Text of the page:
The first thing I needed to do was to clean up and organise the way I stored all of my documents. Previously I would have documents saved to the desktop, under “My Documents”, under project folders on the c drive. I would also have shortcuts all over the desktop, quick launch bars etc trying to help me find where everything was. This was not only confusing, but how was I supposed to be effective at switching from one pc to another and remain productive? In order to make this work, I needed to come up with a clean and simple way to organise documents that would fit not only the work projects, but also home projects that I was working on.

From now all, all of my documents will be stored in a folder called “Davids Documents”. The reason for this is that my home pc is shared with my wife, so I don’t want to put everything directly under “My Documents” so this folder is nested under the “My Documents” folder. Within that folder there are two folders: “Reference Material” and “Working Documents”. “Working Documents” is where I store all working files for currently in-progress tasks, work projects, home projects, currently being investigated research. When documents are no longer working documents, or for longer term projects that I don’t need access to on a daily basis or are no longer active, I put these documents into the “Reference Material” folder. Because my internet plan limits me to 12GB per month and includes uploads, I need to make sure the volume of data I synchronise remains low. For this reason I will only sync the “Working Documents” folder using Live Mesh. These files will be the ones I am wanting access to on a daily basis.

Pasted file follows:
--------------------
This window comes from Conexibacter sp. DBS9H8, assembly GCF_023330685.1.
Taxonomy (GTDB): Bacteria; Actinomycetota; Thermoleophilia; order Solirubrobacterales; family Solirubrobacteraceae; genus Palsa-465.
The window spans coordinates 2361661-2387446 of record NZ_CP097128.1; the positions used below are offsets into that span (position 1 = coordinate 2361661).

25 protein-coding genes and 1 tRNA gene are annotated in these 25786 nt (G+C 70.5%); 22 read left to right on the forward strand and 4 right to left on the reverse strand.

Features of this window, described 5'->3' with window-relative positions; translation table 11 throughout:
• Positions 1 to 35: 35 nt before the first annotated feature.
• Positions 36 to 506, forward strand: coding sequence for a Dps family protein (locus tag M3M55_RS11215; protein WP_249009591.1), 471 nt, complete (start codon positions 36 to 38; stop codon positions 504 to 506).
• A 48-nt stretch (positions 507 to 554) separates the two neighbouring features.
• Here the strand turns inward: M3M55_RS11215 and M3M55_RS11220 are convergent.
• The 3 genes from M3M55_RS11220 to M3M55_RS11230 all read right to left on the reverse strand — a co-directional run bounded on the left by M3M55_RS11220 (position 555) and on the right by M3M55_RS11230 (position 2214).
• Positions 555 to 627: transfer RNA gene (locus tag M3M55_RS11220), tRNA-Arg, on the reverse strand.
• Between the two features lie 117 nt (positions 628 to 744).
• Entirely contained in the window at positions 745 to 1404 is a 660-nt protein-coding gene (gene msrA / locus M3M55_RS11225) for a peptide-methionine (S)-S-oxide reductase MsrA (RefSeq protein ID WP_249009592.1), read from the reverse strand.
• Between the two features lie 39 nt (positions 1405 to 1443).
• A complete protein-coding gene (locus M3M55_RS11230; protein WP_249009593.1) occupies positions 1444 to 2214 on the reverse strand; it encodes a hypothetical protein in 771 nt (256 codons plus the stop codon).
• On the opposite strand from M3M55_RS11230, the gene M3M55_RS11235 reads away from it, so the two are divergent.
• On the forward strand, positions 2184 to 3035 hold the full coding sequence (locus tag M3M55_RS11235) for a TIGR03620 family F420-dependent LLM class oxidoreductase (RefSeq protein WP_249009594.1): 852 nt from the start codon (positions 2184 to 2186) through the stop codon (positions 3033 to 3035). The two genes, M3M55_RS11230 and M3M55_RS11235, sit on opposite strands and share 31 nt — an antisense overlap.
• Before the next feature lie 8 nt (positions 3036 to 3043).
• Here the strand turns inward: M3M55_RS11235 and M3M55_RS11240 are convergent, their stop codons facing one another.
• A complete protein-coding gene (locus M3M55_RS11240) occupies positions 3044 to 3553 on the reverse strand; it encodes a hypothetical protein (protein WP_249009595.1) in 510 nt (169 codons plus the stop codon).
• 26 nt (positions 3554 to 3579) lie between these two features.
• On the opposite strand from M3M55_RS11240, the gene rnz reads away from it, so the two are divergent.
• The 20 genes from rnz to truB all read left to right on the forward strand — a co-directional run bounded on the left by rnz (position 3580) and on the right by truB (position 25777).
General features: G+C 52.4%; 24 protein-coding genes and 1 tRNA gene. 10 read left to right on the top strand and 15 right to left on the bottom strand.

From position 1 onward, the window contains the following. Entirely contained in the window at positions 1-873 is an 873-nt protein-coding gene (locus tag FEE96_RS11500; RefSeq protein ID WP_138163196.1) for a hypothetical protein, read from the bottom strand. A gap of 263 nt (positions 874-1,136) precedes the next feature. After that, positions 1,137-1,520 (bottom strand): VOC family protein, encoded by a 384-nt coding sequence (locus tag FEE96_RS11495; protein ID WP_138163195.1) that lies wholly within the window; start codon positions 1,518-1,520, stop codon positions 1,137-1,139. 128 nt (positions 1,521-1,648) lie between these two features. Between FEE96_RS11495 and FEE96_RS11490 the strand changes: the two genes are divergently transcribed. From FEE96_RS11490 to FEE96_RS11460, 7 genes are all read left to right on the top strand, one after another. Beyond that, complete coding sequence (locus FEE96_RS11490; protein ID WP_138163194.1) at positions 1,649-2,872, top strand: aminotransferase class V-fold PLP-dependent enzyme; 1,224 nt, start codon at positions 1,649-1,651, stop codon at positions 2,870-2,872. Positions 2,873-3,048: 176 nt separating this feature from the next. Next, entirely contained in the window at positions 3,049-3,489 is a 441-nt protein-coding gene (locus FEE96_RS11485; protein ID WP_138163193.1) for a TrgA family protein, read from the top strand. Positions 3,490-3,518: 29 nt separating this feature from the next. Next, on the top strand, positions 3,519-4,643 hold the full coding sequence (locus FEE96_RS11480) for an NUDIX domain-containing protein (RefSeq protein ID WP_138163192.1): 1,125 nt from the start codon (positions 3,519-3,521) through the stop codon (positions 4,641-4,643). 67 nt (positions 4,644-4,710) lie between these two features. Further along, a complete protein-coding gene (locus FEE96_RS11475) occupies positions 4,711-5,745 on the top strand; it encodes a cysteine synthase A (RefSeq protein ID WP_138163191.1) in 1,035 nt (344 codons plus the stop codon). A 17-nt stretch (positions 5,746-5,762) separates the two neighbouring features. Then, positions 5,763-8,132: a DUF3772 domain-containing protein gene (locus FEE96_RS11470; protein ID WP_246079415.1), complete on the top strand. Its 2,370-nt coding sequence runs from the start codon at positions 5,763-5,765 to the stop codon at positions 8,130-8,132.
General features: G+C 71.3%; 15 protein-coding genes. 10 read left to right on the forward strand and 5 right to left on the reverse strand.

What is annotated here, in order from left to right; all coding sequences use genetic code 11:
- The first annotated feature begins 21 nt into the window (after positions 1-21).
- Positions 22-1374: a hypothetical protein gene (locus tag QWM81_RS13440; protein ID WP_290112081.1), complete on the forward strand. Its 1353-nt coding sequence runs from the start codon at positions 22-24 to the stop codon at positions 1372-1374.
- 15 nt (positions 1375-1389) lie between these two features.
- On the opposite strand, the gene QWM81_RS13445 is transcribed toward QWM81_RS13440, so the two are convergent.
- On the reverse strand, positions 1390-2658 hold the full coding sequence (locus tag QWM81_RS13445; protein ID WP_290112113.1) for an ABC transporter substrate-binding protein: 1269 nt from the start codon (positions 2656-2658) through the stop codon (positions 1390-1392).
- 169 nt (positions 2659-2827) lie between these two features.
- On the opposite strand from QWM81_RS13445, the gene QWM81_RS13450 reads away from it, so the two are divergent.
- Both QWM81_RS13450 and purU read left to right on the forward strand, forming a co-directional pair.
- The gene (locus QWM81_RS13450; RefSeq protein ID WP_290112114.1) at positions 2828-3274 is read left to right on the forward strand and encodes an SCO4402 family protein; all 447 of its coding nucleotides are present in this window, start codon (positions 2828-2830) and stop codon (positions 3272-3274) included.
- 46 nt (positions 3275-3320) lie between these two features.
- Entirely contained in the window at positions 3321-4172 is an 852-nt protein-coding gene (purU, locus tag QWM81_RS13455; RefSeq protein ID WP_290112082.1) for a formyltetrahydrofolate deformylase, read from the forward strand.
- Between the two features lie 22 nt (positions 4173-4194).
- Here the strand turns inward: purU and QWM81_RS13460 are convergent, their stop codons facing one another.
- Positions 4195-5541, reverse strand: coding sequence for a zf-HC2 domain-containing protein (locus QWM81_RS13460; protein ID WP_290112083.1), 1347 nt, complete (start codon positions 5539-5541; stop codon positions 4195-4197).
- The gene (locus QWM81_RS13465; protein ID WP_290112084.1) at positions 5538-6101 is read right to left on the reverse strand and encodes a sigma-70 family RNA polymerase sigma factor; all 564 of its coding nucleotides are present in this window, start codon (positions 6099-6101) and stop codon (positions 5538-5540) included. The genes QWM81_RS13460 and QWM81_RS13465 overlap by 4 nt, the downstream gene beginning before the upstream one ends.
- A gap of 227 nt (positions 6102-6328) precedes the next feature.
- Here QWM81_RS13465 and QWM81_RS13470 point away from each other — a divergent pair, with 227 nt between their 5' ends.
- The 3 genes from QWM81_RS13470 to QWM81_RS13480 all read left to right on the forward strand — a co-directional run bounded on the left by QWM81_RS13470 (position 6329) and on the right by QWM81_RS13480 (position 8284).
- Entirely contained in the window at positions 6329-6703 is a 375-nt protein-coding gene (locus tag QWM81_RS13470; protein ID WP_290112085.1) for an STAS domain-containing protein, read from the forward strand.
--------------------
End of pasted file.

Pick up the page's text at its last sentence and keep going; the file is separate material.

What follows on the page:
Here is what the folder structure looks like:

My Documents 

 

As you can see, the “Working Documents” folder has been added as a Live Mesh Folder. The three computers I am syncing all need to have Live Mesh installed and the settings for this folder allow all changes to be captured by all devices.

The other key information that I sync is my favourites. These are all stored in a folder under C:\Documents and Settings\{Username}\Favorites which I simply add as a Live Mesh Folder. Because my username may be different on each computer when I select to sync this folder with each device (computer) I simply specify the location where this folder lives.